Both Premier Wayne Panton and Deputy Premier Chris Saunders have dismissed rumours of dissension within government’s ranks, saying the PACT administration will not be distracted by “nonsense”.
The government leaders were, at the time, responding to queries from the Cayman Compass at Thursday’s COVID-19 briefing regarding rumours, which have been circulating for weeks, that there was a split in the government over the border-reopening issue.
Panton, however, shut down claims that his government was fraying, stating that was not the case.
“When you hear a lot of noise around like that, that’s just somebody trying to amplify it, to play politics, to cause problems, to create strife, to distract people from what they have to do, from what they have to achieve for the people of this country. I am not going to get distracted and I’m not going to allow any of my colleagues to get distracted over any nonsense like that,” Panton declared.
He said there have been no issues, nor disruptions, nor any threats within the ranks and his team is working together.
Decisions, he said, are made by consensus and every member understands the “concept of collective responsibility”.
“When you have a decision made in Cabinet, that’s a decision made in Cabinet. If you are a Cabinet member and you disagree… you either have the option of going along supporting it or, in any government at any time, you can resign, that is your choice as a Cabinet member,” he said.
Citing his own experience in two previous governments, Panton said there were more threats of people walking out of government over issues then, than his current administration has had.
He added the caveat: “Obviously we haven’t been here very long, so who knows what issues will come along, but this is not an issue for anybody to be relying on rumours about.”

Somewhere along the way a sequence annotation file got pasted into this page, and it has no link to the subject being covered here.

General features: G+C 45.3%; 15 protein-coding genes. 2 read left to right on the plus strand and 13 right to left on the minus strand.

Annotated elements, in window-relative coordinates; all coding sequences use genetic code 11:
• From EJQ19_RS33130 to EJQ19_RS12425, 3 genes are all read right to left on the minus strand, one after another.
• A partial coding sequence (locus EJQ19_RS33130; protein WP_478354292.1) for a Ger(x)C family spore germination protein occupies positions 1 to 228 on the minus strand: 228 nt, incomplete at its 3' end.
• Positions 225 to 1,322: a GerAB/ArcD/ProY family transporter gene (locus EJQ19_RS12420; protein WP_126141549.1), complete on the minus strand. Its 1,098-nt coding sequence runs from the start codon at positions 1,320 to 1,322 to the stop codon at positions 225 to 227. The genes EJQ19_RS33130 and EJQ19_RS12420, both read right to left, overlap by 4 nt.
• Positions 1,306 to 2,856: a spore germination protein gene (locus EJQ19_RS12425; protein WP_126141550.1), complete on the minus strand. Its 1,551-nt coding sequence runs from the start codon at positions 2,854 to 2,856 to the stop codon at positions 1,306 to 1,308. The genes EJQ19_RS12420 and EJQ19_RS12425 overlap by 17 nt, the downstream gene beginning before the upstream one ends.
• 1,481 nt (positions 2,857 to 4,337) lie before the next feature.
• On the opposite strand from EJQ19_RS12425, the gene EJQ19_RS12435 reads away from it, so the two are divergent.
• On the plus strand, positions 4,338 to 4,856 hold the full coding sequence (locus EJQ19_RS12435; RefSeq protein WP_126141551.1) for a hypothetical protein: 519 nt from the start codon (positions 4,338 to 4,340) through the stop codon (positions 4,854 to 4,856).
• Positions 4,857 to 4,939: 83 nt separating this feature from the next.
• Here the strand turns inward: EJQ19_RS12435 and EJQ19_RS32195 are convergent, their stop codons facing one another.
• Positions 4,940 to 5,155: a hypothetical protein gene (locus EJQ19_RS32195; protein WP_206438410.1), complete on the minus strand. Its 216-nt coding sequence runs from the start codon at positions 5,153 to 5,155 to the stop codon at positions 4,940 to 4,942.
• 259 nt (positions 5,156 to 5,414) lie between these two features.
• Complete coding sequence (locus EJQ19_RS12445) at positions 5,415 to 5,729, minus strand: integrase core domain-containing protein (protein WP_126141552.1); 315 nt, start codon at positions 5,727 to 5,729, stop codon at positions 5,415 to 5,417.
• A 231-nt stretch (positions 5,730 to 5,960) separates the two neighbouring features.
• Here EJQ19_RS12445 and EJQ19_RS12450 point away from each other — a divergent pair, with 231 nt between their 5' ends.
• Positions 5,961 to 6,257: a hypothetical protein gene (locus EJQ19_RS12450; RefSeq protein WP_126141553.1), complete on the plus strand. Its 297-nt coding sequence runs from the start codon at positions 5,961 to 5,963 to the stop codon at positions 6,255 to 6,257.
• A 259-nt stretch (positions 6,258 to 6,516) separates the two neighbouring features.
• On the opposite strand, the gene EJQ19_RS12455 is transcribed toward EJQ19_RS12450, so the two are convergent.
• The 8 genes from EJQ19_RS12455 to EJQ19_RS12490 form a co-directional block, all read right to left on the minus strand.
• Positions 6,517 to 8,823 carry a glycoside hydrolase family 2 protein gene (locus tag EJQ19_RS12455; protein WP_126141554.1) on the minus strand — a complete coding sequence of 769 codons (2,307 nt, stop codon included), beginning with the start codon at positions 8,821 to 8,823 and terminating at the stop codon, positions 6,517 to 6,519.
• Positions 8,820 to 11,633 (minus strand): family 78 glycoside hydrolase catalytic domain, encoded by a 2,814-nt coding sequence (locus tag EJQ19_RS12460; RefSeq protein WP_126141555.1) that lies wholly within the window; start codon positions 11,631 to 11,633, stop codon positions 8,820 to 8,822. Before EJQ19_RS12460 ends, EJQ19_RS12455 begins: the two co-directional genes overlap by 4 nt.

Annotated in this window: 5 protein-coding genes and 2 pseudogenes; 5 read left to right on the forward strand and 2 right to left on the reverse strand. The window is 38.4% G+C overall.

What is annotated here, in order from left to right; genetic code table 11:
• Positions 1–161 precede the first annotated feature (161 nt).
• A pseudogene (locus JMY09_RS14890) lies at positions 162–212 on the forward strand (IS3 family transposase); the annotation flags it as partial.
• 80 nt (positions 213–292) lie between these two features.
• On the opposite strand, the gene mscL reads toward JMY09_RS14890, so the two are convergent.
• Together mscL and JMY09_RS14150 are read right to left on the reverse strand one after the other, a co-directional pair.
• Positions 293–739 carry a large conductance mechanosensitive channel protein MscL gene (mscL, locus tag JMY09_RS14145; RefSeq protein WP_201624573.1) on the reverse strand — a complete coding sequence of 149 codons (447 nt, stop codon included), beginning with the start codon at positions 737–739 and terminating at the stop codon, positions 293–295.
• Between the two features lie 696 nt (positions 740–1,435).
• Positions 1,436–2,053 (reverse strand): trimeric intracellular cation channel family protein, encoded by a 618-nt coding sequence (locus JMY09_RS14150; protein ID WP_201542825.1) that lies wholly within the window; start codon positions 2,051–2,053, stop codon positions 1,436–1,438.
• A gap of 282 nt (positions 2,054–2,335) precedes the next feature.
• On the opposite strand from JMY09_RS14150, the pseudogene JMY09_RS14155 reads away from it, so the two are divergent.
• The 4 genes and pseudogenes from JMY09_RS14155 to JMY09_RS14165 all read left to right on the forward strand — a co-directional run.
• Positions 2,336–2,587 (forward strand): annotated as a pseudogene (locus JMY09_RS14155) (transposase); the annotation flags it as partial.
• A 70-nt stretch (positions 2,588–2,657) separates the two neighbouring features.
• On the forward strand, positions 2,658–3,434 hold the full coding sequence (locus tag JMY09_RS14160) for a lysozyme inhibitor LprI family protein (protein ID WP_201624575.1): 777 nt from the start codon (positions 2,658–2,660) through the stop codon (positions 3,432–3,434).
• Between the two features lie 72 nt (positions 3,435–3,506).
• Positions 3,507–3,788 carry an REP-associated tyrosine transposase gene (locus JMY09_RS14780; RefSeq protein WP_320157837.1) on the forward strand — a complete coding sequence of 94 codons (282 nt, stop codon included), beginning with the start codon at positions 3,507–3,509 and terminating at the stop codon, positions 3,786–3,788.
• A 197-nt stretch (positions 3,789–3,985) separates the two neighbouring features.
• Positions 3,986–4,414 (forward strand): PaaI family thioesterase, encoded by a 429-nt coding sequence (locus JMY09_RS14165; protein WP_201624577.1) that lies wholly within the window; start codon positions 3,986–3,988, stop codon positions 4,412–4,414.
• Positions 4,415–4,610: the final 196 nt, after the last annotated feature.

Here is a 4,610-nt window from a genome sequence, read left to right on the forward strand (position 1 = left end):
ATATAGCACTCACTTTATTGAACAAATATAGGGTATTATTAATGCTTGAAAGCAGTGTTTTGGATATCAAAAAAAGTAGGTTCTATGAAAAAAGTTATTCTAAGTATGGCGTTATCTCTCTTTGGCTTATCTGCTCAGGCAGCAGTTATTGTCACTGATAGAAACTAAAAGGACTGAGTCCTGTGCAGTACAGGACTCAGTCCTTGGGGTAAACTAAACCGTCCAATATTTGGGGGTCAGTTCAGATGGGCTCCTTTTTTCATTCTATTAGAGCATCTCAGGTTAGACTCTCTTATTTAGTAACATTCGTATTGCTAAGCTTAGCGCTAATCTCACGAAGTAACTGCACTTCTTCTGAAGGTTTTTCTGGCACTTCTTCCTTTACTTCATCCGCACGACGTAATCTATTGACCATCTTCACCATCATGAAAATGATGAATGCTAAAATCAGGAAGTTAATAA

Saunders, who jumped in to address the issue, said, as with any government, there will be disagreements, but everything they do, any decision they make, goes through caucus and everyone has a say and consensus is agreed, before it is presented to the public.
“Democracy itself is a system that is built on accepting there is division, disagreement, discord and dissent. What it also says… we have debate, discussion and dialogue and we come to consensus. We do not have any ‘follow the leader, [follow the] leader’ mentality inside here,” he said, adding that the premier will only face the public and say something when “it is with the unanimous full support of the entire caucus, it does not come out of our mouth publicly if it is not”.
He stated that, while there is consensus, that does not stop MPs “who are still independents”, from giving their “personal opinion,” but when it comes to government policy, he said, there is one voice.
Saunders suggested if anyone comes to the media to say otherwise, the question should be asked why they did not say anything in caucus.
He said differences of opinion are natural, but that does not spell break-up.
“Husband and wife have differences of opinion every day; they don’t go out and get divorced, they just co-exist, move on and live… that’s the reality of it,” Saunders asserted.